Current management of diabetes and cardiovascular risk in primary care
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- Type 2 diabetes (T2DM) is a growing global problem.
- T2DM is usually a progressive disease that starts with impaired glucose tolerance (IGT, or pre-diabetes), which may lead insulin resistance (IR), and the accumulation of complications over time. T2DM is associated with an increased risk of a range of cardiovascular diseases (CVD) and is recognized as a cardiovascular (CV) mortality risk factor.
- Traditionally, the focus of T2DM treatment was on lowering glycated haemoglobin (HbA1c).
- Whilst lowering glucose has been shown to decrease microvascular complications, lowering HbA1c with older therapies, with the exception of metformin, does not improve mortality or vascular risk. However, some newer anti-diabetes medications have demonstrated significant CV benefits, namely the sodium-glucose cotransporter-2 (SGLT2) inhibitors, and some GLP-1 receptor agonists (GLP-1RAs). These new findings offer the potential a more comprehensive treatment approach in T2DM management, which addresses both hyperglycaemia and the associated risk of CV morbidity and mortality.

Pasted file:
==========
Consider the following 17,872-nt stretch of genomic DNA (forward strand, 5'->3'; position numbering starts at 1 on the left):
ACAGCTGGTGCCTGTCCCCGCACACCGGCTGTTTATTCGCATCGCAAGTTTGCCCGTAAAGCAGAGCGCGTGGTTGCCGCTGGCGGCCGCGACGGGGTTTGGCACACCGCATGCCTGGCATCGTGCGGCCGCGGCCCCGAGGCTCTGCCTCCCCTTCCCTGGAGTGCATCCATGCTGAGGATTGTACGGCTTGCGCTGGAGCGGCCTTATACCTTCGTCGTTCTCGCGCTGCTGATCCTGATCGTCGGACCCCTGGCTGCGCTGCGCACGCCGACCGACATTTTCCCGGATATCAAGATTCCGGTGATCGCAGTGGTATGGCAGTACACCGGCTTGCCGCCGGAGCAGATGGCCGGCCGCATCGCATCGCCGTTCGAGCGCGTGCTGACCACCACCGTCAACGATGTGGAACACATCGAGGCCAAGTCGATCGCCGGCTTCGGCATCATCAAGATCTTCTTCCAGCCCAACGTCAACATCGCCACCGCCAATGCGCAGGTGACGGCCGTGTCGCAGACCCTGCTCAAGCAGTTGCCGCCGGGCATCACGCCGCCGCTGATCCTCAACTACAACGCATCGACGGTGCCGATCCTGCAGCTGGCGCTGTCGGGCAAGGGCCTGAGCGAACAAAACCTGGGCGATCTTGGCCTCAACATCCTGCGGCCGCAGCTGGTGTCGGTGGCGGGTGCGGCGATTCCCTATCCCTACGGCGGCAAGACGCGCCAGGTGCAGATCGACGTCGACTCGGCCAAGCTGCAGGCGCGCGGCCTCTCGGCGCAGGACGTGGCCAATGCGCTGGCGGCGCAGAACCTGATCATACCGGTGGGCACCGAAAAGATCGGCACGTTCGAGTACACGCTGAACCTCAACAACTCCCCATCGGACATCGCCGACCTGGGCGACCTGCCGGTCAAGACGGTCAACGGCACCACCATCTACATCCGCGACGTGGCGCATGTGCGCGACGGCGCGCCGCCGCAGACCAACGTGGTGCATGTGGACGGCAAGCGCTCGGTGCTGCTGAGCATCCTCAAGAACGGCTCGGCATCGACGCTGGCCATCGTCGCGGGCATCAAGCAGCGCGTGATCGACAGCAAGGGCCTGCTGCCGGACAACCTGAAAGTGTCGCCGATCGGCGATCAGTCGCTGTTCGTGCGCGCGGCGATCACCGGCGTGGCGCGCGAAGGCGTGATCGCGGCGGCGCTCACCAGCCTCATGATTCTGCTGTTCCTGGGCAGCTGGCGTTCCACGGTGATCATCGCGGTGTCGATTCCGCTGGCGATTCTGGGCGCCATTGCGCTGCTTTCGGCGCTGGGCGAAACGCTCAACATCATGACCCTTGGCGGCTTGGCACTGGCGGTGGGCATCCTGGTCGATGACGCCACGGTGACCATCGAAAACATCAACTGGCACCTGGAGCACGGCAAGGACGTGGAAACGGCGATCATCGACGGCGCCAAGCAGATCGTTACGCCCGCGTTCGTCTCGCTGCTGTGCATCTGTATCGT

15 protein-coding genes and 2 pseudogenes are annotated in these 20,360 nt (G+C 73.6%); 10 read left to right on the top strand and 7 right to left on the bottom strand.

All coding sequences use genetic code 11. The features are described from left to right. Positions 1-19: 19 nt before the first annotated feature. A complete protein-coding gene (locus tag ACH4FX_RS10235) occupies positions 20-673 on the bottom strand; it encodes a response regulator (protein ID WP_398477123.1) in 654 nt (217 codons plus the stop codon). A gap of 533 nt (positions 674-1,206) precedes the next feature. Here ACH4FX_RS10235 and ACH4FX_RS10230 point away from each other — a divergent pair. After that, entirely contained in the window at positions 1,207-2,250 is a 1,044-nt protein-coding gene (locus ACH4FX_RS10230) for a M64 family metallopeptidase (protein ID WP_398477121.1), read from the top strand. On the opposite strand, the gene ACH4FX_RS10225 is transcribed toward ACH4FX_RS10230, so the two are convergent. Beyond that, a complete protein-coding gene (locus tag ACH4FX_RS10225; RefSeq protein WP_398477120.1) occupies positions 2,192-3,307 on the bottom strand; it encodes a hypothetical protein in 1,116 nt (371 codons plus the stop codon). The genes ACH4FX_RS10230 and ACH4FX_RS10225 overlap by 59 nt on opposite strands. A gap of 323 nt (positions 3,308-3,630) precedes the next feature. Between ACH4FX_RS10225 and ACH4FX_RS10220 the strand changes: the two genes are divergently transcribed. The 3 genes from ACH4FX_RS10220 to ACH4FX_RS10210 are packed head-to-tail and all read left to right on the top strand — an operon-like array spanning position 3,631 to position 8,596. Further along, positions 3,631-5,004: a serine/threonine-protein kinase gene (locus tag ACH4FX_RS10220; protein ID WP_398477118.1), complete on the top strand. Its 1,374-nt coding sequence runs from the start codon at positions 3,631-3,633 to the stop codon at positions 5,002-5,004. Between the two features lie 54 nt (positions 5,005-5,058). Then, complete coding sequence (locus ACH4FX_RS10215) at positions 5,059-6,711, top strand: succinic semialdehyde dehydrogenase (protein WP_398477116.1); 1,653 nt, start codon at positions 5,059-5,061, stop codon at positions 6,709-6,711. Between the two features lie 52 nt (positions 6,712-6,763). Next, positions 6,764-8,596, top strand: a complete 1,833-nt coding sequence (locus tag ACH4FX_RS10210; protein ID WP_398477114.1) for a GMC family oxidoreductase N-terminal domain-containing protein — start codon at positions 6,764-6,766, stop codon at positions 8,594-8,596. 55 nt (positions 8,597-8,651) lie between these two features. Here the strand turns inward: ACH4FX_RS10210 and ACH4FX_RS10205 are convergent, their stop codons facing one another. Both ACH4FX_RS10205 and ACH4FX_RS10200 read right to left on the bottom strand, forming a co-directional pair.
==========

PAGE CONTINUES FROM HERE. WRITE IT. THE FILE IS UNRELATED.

- All of these aspects will be discussed in more detail in this practical guidance document, which aims to guide general practitioners (GPs) and other primary care physicians on how to manage vascular disease in T2DM patients in primary care.
Please note that in the previous PDF version, a wrong recommendation for the level of FPG was written in the diagnosis section (p3 and figure 1). The correct sentence is: 'The ESC/EASD Diabetes Guidelines recommend basing the diagnosis of diabetes on HbA1c and FPGcombined in venous plasma (HbA1c of >6.5% [48 mmol/L] and an FPG of >6.5 mmol/L (117 mg/dL), or on an OGTT if still in doubt (class I level B recommendation).'